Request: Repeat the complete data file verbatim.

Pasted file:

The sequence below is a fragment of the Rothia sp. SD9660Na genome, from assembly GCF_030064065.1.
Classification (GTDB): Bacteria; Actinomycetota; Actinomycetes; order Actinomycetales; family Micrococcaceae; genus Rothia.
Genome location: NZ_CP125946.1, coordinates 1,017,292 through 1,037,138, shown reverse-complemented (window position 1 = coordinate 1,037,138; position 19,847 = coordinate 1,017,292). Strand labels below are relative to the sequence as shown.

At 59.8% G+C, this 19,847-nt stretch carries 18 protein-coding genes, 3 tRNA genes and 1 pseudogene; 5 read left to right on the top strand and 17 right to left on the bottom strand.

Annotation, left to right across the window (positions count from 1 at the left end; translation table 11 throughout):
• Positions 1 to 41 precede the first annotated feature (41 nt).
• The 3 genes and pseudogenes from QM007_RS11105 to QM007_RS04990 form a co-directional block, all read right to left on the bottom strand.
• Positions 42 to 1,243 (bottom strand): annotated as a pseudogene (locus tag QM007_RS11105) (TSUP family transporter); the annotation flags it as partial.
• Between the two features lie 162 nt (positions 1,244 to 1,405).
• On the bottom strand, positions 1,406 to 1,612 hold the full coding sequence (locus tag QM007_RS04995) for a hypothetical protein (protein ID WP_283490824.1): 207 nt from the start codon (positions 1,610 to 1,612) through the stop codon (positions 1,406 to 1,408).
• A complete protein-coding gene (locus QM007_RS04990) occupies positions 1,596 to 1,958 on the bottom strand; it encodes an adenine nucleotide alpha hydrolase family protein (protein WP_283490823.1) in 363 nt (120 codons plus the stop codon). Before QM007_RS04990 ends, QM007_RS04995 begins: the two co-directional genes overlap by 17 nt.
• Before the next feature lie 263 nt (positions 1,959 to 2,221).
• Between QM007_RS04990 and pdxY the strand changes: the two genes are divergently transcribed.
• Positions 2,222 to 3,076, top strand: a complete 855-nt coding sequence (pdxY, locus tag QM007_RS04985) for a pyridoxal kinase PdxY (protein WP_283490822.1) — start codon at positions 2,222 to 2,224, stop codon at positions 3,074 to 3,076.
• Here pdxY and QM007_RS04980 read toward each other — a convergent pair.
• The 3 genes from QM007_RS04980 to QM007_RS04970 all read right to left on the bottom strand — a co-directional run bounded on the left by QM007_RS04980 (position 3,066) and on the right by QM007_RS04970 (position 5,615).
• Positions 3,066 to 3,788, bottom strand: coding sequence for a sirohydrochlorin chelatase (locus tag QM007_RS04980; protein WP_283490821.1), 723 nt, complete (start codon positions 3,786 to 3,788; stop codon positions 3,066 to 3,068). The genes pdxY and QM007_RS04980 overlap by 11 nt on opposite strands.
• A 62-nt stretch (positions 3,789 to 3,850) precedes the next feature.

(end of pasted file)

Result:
The sequence below is a fragment of the Rothia sp. SD9660Na genome, from assembly GCF_030064065.1.
Classification (GTDB): Bacteria; Actinomycetota; Actinomycetes; order Actinomycetales; family Micrococcaceae; genus Rothia.
Genome location: NZ_CP125946.1, coordinates 1,017,292 through 1,037,138, shown reverse-complemented (window position 1 = coordinate 1,037,138; position 19,847 = coordinate 1,017,292). Strand labels below are relative to the sequence as shown.

At 59.8% G+C, this 19,847-nt stretch carries 18 protein-coding genes, 3 tRNA genes and 1 pseudogene; 5 read left to right on the top strand and 17 right to left on the bottom strand.

Annotation, left to right across the window (positions count from 1 at the left end; translation table 11 throughout):
• Positions 1 to 41 precede the first annotated feature (41 nt).
• The 3 genes and pseudogenes from QM007_RS11105 to QM007_RS04990 form a co-directional block, all read right to left on the bottom strand.
• Positions 42 to 1,243 (bottom strand): annotated as a pseudogene (locus tag QM007_RS11105) (TSUP family transporter); the annotation flags it as partial.
• Between the two features lie 162 nt (positions 1,244 to 1,405).
• On the bottom strand, positions 1,406 to 1,612 hold the full coding sequence (locus tag QM007_RS04995) for a hypothetical protein (protein ID WP_283490824.1): 207 nt from the start codon (positions 1,610 to 1,612) through the stop codon (positions 1,406 to 1,408).
• A complete protein-coding gene (locus QM007_RS04990) occupies positions 1,596 to 1,958 on the bottom strand; it encodes an adenine nucleotide alpha hydrolase family protein (protein WP_283490823.1) in 363 nt (120 codons plus the stop codon). Before QM007_RS04990 ends, QM007_RS04995 begins: the two co-directional genes overlap by 17 nt.
• Before the next feature lie 263 nt (positions 1,959 to 2,221).
• Between QM007_RS04990 and pdxY the strand changes: the two genes are divergently transcribed.
• Positions 2,222 to 3,076, top strand: a complete 855-nt coding sequence (pdxY, locus tag QM007_RS04985) for a pyridoxal kinase PdxY (protein WP_283490822.1) — start codon at positions 2,222 to 2,224, stop codon at positions 3,074 to 3,076.
• Here pdxY and QM007_RS04980 read toward each other — a convergent pair.
• The 3 genes from QM007_RS04980 to QM007_RS04970 all read right to left on the bottom strand — a co-directional run bounded on the left by QM007_RS04980 (position 3,066) and on the right by QM007_RS04970 (position 5,615).
• Positions 3,066 to 3,788, bottom strand: coding sequence for a sirohydrochlorin chelatase (locus tag QM007_RS04980; protein WP_283490821.1), 723 nt, complete (start codon positions 3,786 to 3,788; stop codon positions 3,066 to 3,068). The genes pdxY and QM007_RS04980 overlap by 11 nt on opposite strands.
• A 62-nt stretch (positions 3,789 to 3,850) precedes the next feature.